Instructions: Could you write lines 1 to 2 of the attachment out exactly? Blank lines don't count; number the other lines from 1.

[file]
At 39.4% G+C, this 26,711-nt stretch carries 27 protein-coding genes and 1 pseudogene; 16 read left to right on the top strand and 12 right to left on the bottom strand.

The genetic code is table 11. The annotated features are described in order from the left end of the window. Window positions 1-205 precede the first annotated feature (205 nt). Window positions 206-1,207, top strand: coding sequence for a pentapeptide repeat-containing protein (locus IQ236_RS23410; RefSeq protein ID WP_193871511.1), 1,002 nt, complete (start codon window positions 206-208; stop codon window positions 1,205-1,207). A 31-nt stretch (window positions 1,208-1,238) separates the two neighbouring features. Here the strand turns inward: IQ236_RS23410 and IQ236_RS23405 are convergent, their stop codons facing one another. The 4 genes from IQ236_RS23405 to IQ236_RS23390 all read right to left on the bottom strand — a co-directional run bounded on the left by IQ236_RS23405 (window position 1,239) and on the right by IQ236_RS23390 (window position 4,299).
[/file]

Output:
At 39.4% G+C, this 26,711-nt stretch carries 27 protein-coding genes and 1 pseudogene; 16 read left to right on the top strand and 12 right to left on the bottom strand.

The genetic code is table 11. The annotated features are described in order from the left end of the window. Window positions 1-205 precede the first annotated feature (205 nt). Window positions 206-1,207, top strand: coding sequence for a pentapeptide repeat-containing protein (locus IQ236_RS23410; RefSeq protein ID WP_193871511.1), 1,002 nt, complete (start codon window positions 206-208; stop codon window positions 1,205-1,207). A 31-nt stretch (window positions 1,208-1,238) separates the two neighbouring features. Here the strand turns inward: IQ236_RS23410 and IQ236_RS23405 are convergent, their stop codons facing one another. The 4 genes from IQ236_RS23405 to IQ236_RS23390 all read right to left on the bottom strand — a co-directional run bounded on the left by IQ236_RS23405 (window position 1,239) and on the right by IQ236_RS23390 (window position 4,299).